Author Topic: Klementiy Nagorniy  (Read 70680 times)

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Offline Missy-T

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Re: Klementiy Nagorniy
« Reply #45 on: March 30, 2007, 04:46:28 PM »
Isn't Nagorny in this picture to?  :-\

Offline Laura Mabee

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Re: Klementiy Nagorniy
« Reply #46 on: March 30, 2007, 06:36:17 PM »
Isn't Nagorny in this picture to?  :-\
I could be wrong, but I'm pretty sure thats Derevenko.
From Left to Right:
Pierre Gilliard, Alexei, Olga, and Derevenko

Offline dmitri

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Re: Klementiy Nagorniy
« Reply #47 on: July 08, 2007, 12:14:38 PM »
Nagorny was a devoted servant to the imperial family and Alexis. Derevenko betrayed them and even bullied Alexis after the revolution. I have always felt sorry for Nagorny. He deserved a happier end.

Offline Sarushka

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Re: Klementiy Nagorniy
« Reply #48 on: July 08, 2007, 01:54:18 PM »
Derevenko betrayed them and even bullied Alexis after the revolution. I have always felt sorry for Nagorny. He deserved a happier end.

According to Charlotte Zeepvat in Romanov Autumn, there is evidence to suggest that Derevenko in fact did NOT betray the imperial family. Anna Vyrubova is the only source of the story of Derevenko bullying Aleksei. IMO, if there's any evidence to the contrary, Derevenko deserves the benefit of the doubt after so many years of unquestioningly loyal service.
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Offline LisaDavidson

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Re: Klementiy Nagorniy
« Reply #49 on: July 21, 2007, 02:37:08 PM »
Derevenko betrayed them and even bullied Alexis after the revolution. I have always felt sorry for Nagorny. He deserved a happier end.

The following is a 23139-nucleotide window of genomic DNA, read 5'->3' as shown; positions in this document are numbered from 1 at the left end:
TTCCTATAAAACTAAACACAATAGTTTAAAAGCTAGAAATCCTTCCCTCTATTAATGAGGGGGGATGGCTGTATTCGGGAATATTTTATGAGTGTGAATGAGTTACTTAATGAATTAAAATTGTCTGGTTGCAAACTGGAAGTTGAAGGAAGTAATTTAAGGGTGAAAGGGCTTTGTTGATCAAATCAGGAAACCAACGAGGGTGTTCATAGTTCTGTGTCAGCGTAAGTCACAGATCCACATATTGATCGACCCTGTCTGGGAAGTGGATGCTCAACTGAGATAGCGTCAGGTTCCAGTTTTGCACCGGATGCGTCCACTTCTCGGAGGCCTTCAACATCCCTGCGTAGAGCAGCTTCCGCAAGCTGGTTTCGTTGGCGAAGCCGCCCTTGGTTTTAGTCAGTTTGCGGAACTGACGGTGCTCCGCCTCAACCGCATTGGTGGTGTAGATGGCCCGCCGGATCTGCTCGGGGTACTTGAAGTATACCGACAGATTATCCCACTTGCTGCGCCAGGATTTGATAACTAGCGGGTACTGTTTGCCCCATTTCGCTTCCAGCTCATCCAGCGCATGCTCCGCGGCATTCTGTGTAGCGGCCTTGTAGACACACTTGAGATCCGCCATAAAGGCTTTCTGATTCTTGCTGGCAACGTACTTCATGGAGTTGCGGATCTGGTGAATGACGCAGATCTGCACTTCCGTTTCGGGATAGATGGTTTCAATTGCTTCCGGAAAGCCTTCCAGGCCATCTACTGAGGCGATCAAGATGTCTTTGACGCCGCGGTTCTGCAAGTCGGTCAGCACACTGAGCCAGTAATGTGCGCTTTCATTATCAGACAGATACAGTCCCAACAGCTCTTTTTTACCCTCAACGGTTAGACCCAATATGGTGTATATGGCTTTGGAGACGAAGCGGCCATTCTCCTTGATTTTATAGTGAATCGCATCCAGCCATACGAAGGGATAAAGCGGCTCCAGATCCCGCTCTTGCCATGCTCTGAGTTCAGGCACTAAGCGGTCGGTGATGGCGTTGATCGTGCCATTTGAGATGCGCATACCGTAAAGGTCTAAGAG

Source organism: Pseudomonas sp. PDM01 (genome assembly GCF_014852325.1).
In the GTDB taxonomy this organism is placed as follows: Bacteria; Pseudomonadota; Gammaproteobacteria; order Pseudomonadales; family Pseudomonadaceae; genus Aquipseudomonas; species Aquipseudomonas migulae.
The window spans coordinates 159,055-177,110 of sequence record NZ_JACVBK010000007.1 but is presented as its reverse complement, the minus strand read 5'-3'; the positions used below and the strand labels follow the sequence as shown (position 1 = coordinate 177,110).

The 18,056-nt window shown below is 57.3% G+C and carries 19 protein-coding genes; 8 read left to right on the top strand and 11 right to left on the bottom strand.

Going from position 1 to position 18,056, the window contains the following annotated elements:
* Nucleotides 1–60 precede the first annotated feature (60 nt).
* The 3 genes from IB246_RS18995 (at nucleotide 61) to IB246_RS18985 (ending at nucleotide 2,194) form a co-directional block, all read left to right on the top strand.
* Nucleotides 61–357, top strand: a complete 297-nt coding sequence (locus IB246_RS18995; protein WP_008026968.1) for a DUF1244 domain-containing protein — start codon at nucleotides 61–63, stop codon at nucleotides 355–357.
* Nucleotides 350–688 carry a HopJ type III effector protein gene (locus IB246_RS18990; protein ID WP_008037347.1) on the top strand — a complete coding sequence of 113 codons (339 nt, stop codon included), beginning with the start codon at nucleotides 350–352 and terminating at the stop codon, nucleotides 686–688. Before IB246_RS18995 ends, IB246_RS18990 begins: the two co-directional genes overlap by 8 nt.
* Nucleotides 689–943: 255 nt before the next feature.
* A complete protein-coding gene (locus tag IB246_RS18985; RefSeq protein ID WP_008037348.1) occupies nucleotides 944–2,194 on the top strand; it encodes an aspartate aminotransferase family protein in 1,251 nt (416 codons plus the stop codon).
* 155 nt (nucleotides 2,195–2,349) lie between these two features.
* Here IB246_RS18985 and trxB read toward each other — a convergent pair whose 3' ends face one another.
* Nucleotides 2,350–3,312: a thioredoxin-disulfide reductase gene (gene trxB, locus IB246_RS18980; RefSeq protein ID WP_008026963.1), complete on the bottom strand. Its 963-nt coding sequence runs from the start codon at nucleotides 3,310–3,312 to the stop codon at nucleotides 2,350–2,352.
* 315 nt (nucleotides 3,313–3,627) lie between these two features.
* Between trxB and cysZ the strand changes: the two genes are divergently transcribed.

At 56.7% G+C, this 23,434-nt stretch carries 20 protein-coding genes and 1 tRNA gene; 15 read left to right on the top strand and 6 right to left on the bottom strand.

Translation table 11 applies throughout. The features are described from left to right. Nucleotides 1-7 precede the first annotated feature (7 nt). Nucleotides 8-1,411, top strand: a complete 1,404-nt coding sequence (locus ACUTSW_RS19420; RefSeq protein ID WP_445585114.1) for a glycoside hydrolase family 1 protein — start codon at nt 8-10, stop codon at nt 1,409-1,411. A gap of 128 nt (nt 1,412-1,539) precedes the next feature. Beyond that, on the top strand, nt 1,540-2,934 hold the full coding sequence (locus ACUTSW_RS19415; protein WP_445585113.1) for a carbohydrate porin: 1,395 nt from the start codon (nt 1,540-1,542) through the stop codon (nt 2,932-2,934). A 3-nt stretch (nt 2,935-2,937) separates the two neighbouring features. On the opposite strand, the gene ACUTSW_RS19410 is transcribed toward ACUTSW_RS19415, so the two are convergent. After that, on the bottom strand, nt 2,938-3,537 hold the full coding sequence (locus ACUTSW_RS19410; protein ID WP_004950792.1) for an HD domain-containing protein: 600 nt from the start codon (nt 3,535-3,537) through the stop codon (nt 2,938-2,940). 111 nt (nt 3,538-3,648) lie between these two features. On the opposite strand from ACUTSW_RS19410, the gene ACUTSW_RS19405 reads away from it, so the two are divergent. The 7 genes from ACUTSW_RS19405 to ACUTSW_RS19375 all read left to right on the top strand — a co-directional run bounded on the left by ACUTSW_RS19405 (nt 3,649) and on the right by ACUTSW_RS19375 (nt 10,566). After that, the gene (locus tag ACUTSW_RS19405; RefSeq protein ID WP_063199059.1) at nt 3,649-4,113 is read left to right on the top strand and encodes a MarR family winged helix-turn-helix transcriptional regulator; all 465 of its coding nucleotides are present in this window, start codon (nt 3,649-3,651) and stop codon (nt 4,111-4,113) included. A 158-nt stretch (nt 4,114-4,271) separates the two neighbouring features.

According to Charlotte Zeepvat in Romanov Autumn, there is evidence to suggest that Derevenko in fact did NOT betray the imperial family. Anna Vyrubova is the only source of the story of Derevenko bullying Aleksei. IMO, if there's any evidence to the contrary, Derevenko deserves the benefit of the doubt after so many years of unquestioningly loyal service.

Not only does he deserve the benefit of the doubt, all evidence apart from Vyrubova indicates that the Sailor Derevenko remained loyal to the Imperial Family. He died in 1921 while fighting for the Whites. He was scheduled to go into exile with Alexei - when the PG decided he could not go. It is doubtful that the couple would have had him come along had he done what AV said he did.

Historybuff_262

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Re: Klementiy Nagorniy
« Reply #50 on: July 21, 2007, 04:03:37 PM »
that's true. why would they want derevenko to come if he had bullied Alexei?

wouldn't we have heard in Alexei's diary or someone else's diary if it was true what Derevenko did?

oh, and why didn't the provisional government let Derevenko go with the imperial family?


p.s. does anybody have any information at all about Nagorny's family?

BeautyQueen